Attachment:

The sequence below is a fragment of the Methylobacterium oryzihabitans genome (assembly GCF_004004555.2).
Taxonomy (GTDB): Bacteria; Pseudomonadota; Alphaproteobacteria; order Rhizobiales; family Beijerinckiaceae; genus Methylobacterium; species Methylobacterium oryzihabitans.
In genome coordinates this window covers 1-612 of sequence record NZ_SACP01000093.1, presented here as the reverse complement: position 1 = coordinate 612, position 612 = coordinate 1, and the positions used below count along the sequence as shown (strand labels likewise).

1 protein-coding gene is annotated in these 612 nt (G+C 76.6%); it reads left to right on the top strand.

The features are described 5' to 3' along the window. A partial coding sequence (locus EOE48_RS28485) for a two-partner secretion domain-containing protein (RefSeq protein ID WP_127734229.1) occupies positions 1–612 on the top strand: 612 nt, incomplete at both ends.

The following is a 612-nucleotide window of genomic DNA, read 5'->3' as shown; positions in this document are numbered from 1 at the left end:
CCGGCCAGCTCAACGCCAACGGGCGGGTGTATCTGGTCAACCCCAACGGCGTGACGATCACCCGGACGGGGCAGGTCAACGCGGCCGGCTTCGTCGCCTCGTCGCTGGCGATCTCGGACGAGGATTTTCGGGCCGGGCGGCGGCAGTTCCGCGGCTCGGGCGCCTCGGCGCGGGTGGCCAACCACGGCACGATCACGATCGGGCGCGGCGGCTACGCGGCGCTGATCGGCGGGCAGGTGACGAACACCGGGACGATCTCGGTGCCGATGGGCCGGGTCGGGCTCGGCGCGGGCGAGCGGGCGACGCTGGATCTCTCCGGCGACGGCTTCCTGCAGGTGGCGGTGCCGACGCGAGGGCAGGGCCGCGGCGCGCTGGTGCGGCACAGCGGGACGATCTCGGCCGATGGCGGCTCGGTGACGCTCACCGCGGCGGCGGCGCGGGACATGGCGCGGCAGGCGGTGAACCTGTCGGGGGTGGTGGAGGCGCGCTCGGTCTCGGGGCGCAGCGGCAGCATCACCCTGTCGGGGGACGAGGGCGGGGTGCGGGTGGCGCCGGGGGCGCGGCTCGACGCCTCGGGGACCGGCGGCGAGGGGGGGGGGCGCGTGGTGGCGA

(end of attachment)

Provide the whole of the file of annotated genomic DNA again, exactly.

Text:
The sequence below is a fragment of the Methylobacterium oryzihabitans genome (assembly GCF_004004555.2).
Taxonomy (GTDB): Bacteria; Pseudomonadota; Alphaproteobacteria; order Rhizobiales; family Beijerinckiaceae; genus Methylobacterium; species Methylobacterium oryzihabitans.
In genome coordinates this window covers 1-612 of sequence record NZ_SACP01000093.1, presented here as the reverse complement: position 1 = coordinate 612, position 612 = coordinate 1, and the positions used below count along the sequence as shown (strand labels likewise).

1 protein-coding gene is annotated in these 612 nt (G+C 76.6%); it reads left to right on the top strand.

The features are described 5' to 3' along the window. A partial coding sequence (locus EOE48_RS28485) for a two-partner secretion domain-containing protein (RefSeq protein ID WP_127734229.1) occupies positions 1–612 on the top strand: 612 nt, incomplete at both ends.

The following is a 612-nucleotide window of genomic DNA, read 5'->3' as shown; positions in this document are numbered from 1 at the left end:
CCGGCCAGCTCAACGCCAACGGGCGGGTGTATCTGGTCAACCCCAACGGCGTGACGATCACCCGGACGGGGCAGGTCAACGCGGCCGGCTTCGTCGCCTCGTCGCTGGCGATCTCGGACGAGGATTTTCGGGCCGGGCGGCGGCAGTTCCGCGGCTCGGGCGCCTCGGCGCGGGTGGCCAACCACGGCACGATCACGATCGGGCGCGGCGGCTACGCGGCGCTGATCGGCGGGCAGGTGACGAACACCGGGACGATCTCGGTGCCGATGGGCCGGGTCGGGCTCGGCGCGGGCGAGCGGGCGACGCTGGATCTCTCCGGCGACGGCTTCCTGCAGGTGGCGGTGCCGACGCGAGGGCAGGGCCGCGGCGCGCTGGTGCGGCACAGCGGGACGATCTCGGCCGATGGCGGCTCGGTGACGCTCACCGCGGCGGCGGCGCGGGACATGGCGCGGCAGGCGGTGAACCTGTCGGGGGTGGTGGAGGCGCGCTCGGTCTCGGGGCGCAGCGGCAGCATCACCCTGTCGGGGGACGAGGGCGGGGTGCGGGTGGCGCCGGGGGCGCGGCTCGACGCCTCGGGGACCGGCGGCGAGGGGGGGGGGCGCGTGGTGGCGA